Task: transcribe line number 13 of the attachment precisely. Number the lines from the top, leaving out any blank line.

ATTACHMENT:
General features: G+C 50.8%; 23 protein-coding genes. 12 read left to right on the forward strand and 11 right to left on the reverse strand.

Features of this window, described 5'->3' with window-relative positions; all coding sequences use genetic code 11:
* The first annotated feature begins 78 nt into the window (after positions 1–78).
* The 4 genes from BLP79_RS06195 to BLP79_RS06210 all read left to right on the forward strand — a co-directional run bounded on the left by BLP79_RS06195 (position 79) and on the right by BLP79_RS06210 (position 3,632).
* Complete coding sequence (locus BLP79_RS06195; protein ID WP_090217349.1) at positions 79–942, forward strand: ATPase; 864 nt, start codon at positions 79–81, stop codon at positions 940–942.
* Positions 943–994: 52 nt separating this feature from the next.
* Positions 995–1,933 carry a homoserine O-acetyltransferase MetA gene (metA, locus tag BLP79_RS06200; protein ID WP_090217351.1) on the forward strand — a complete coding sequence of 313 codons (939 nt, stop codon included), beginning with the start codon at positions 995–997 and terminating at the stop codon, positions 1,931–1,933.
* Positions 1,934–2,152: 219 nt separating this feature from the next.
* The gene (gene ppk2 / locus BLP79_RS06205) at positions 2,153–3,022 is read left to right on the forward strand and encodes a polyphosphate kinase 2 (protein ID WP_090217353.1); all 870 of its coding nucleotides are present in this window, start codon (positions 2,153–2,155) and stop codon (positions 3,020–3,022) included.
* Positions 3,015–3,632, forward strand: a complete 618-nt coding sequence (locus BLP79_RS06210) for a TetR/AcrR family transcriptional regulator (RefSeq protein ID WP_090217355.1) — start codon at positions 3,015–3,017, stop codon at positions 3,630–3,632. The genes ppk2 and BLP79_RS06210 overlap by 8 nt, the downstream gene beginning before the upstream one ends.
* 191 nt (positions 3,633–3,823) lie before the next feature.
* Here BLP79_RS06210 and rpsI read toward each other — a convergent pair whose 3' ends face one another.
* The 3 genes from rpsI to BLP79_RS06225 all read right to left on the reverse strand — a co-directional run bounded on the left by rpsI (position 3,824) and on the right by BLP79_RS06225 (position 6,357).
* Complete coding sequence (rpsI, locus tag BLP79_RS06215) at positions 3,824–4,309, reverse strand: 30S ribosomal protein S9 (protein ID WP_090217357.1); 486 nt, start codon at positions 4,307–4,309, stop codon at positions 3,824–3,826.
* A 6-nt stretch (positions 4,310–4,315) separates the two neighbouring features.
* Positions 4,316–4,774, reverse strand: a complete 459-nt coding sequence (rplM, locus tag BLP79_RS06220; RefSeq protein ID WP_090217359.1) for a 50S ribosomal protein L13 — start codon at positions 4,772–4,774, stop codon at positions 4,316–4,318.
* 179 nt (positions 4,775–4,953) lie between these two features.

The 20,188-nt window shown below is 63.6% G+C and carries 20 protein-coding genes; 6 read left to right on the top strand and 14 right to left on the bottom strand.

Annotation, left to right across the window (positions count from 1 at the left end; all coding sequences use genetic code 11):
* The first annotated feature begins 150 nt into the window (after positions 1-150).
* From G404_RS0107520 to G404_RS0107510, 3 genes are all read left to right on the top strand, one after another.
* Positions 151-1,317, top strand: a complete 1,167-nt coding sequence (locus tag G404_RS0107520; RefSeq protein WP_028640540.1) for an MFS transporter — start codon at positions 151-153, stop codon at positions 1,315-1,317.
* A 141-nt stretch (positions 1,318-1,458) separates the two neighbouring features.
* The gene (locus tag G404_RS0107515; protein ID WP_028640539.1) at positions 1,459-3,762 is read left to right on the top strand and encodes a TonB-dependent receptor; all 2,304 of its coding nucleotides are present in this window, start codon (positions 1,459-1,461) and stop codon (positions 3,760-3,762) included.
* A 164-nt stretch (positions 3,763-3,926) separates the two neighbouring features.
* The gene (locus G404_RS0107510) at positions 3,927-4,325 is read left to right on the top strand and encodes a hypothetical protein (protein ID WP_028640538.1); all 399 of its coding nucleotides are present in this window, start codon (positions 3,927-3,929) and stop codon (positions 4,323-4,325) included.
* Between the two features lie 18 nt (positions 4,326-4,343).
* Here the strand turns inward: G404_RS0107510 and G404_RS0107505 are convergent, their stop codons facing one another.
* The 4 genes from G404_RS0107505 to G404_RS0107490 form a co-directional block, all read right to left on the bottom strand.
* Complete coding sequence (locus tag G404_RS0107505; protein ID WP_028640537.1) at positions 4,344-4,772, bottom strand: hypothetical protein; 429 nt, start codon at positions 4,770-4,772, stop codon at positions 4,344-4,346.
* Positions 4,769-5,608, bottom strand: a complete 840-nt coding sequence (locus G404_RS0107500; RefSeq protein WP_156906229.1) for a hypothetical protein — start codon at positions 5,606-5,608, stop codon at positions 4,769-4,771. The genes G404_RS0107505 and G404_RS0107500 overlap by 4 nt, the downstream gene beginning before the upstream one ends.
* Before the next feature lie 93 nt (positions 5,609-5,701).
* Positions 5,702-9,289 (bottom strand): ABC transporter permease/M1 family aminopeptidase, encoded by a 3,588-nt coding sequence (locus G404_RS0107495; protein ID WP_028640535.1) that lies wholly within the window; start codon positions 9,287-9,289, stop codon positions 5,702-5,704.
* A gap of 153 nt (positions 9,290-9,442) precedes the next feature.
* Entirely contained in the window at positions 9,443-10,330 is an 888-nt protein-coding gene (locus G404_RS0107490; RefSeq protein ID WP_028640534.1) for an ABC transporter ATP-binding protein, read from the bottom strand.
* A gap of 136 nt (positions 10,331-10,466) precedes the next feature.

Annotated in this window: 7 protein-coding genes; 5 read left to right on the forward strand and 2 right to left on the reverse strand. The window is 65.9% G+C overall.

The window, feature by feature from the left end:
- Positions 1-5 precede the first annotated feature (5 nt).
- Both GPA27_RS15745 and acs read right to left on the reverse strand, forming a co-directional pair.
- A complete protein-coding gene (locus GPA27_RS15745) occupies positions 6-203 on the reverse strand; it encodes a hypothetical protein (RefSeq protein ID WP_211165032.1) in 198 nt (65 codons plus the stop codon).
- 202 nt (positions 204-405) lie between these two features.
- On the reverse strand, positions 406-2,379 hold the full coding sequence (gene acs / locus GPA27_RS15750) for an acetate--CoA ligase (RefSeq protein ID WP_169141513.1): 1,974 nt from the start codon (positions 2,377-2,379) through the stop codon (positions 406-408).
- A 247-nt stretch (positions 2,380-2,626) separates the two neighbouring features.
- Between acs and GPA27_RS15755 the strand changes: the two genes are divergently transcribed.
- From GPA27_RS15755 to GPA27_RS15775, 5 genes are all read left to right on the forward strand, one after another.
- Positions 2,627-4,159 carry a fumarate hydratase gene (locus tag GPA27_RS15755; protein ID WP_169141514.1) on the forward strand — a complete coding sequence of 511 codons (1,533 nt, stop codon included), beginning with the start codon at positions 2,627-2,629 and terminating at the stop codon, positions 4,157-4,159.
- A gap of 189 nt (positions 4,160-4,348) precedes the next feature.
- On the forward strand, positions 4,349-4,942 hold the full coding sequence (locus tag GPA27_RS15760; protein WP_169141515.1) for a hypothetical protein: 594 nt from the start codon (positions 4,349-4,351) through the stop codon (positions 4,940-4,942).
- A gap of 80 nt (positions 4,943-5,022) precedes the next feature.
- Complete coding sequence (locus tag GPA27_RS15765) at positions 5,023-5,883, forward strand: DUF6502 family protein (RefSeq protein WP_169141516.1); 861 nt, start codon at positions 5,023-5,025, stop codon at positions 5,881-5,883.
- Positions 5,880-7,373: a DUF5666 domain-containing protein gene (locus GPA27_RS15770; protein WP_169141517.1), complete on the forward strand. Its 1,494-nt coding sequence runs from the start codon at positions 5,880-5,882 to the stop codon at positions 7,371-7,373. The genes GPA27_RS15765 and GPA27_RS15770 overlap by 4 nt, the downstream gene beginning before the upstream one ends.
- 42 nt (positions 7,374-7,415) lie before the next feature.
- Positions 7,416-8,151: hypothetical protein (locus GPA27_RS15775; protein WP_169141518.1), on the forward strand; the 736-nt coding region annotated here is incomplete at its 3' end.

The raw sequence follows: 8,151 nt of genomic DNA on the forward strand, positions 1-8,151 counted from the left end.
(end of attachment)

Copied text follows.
* The 3 genes from rpsI to BLP79_RS06225 all read right to left on the reverse strand — a co-directional run bounded on the left by rpsI (position 3,824) and on the right by BLP79_RS06225 (position 6,357).